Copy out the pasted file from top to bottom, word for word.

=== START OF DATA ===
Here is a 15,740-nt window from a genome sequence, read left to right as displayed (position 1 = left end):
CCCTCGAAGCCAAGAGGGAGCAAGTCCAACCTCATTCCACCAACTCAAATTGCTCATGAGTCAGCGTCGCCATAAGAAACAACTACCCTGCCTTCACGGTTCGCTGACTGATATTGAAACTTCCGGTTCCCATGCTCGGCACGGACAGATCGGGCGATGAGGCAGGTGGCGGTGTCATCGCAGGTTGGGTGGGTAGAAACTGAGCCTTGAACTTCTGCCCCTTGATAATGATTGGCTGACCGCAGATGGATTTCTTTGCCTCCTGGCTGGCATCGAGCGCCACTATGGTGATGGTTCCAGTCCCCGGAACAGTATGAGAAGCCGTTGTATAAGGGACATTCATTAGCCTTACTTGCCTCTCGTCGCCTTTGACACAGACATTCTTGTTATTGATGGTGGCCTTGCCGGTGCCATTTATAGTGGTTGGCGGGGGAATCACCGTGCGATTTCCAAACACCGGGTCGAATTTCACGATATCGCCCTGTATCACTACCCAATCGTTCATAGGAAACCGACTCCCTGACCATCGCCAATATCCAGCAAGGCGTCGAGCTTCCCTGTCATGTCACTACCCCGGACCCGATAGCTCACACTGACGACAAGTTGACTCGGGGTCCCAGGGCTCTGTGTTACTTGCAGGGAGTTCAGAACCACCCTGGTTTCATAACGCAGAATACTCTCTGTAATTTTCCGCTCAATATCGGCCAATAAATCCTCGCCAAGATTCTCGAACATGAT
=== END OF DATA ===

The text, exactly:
Here is a 15,740-nt window from a genome sequence, read left to right as displayed (position 1 = left end):
CCCTCGAAGCCAAGAGGGAGCAAGTCCAACCTCATTCCACCAACTCAAATTGCTCATGAGTCAGCGTCGCCATAAGAAACAACTACCCTGCCTTCACGGTTCGCTGACTGATATTGAAACTTCCGGTTCCCATGCTCGGCACGGACAGATCGGGCGATGAGGCAGGTGGCGGTGTCATCGCAGGTTGGGTGGGTAGAAACTGAGCCTTGAACTTCTGCCCCTTGATAATGATTGGCTGACCGCAGATGGATTTCTTTGCCTCCTGGCTGGCATCGAGCGCCACTATGGTGATGGTTCCAGTCCCCGGAACAGTATGAGAAGCCGTTGTATAAGGGACATTCATTAGCCTTACTTGCCTCTCGTCGCCTTTGACACAGACATTCTTGTTATTGATGGTGGCCTTGCCGGTGCCATTTATAGTGGTTGGCGGGGGAATCACCGTGCGATTTCCAAACACCGGGTCGAATTTCACGATATCGCCCTGTATCACTACCCAATCGTTCATAGGAAACCGACTCCCTGACCATCGCCAATATCCAGCAAGGCGTCGAGCTTCCCTGTCATGTCACTACCCCGGACCCGATAGCTCACACTGACGACAAGTTGACTCGGGGTCCCAGGGCTCTGTGTTACTTGCAGGGAGTTCAGAACCACCCTGGTTTCATAACGCAGAATACTCTCTGTAATTTTCCGCTCAATATCGGCCAATAAATCCTCGCCAAGATTCTCGAACATGAT